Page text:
Lost in Convention:
An Interview with Ken Russell

 By Rada Djurica     

Ken Russell was truly the big guest of the Belgrade International Film Festival, held in March 2003. I'm sure that everybody remembers Ken Russell's "Women in Love," based on the book by D.H. Lawrence and starring Glenda Jackson, Alan Bates and Oliver Reed. "Women in Love" was a landmark for British cinema, giving Russell four Oscar nominations in 1975. His film about British composer Elgar (1962) became one of the most popular shows in British television history. Russell made 32 films for the BBC "Monitor" and "Omnibus" programs. Russell also gave birth to "Tommy" (1975).

And today, the International Film Festival in Belgrade, Serbia, honored Russell who, at 72, is still working. This is an exclusive interview from the FEST press conference.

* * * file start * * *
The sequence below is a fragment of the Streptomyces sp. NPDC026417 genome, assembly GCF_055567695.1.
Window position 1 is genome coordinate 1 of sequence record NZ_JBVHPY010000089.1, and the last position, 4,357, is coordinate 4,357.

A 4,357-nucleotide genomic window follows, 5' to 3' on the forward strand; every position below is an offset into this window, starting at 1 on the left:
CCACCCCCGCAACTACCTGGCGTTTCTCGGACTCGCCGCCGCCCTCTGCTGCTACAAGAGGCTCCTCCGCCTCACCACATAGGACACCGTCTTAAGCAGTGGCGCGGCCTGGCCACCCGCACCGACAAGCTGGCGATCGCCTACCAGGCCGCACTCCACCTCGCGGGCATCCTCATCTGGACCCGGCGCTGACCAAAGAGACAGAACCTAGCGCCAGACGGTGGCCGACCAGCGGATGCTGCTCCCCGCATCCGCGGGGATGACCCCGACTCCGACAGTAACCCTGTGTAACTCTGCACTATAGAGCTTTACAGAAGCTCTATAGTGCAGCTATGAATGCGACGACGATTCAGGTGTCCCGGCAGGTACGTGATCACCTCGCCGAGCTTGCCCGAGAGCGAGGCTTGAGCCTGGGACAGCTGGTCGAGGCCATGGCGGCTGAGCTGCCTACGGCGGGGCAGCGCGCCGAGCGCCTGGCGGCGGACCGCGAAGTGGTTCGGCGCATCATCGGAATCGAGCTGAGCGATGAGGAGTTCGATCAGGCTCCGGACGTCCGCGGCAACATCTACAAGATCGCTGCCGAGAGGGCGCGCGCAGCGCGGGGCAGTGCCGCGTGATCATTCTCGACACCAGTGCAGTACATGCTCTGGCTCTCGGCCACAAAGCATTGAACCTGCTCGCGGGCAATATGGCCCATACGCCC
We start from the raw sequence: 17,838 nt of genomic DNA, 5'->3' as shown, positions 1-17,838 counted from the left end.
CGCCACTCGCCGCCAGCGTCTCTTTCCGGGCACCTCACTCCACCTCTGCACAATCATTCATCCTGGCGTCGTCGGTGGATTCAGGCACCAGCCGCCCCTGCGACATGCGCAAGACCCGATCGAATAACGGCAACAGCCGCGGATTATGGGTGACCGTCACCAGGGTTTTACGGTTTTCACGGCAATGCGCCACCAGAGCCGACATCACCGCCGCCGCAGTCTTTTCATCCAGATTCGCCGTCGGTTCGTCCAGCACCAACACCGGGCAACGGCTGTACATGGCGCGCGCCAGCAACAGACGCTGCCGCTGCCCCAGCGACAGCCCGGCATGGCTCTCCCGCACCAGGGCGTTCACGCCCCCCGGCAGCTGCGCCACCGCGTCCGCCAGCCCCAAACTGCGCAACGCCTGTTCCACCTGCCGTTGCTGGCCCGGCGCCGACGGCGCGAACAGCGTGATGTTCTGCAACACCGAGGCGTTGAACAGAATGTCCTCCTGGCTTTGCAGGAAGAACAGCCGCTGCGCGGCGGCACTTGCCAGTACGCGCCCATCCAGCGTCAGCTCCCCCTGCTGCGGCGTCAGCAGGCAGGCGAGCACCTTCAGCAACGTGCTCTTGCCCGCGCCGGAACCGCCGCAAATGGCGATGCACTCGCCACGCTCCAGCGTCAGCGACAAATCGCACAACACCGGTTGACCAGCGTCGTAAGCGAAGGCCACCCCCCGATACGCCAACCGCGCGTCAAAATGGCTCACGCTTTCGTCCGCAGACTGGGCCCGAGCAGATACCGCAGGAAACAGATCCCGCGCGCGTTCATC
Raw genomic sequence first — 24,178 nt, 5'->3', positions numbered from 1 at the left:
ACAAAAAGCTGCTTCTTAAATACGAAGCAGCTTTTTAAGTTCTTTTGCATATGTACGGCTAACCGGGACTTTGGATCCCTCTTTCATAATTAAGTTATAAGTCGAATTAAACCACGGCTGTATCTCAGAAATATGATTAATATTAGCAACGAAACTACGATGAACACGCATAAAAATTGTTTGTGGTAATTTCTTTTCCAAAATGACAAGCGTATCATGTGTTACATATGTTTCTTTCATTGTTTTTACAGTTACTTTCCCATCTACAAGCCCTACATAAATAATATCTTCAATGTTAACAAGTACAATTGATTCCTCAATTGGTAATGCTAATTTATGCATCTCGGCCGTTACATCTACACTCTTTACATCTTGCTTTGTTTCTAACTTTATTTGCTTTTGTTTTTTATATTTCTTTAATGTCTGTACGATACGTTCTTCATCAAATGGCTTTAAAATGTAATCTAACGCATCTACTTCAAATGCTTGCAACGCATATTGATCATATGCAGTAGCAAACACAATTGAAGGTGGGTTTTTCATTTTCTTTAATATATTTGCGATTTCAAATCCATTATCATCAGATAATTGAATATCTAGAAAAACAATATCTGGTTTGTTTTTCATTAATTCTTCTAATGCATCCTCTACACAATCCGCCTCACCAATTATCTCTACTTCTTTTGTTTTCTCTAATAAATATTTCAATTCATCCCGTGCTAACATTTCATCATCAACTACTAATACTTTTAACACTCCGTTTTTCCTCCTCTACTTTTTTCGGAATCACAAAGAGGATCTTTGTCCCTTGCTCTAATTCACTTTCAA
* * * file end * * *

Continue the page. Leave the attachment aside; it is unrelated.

What films would you choose to represent your life's work?

I would definitely choose "Mahler," "Women in Love" and "Savage Messiah." And I would say I hope that one day the festival will show "The Revenge of the White Worm," my first horror film. And also my SF film called "Altered States." And also "Tommy," one of my favorite films. All my films are my favorites, and one day I hope that you are going to see all my films. That includes some films that I've done for television, an art program called "Monitor," the first regular art program of all time, on the BBC for ten years, documentaries that are dramatizing international artists such as Richard Strauss; also my portraits of Isidora Duncan and Claude Debussy, Liszt, Gershwin. I hope that one day you'll have the chance to see it all.

You were an RAF pilot, ballet dancer, photo-reporter, actor, director. Do you think it's time to make a film about yourself, a film about the wild messiah of film?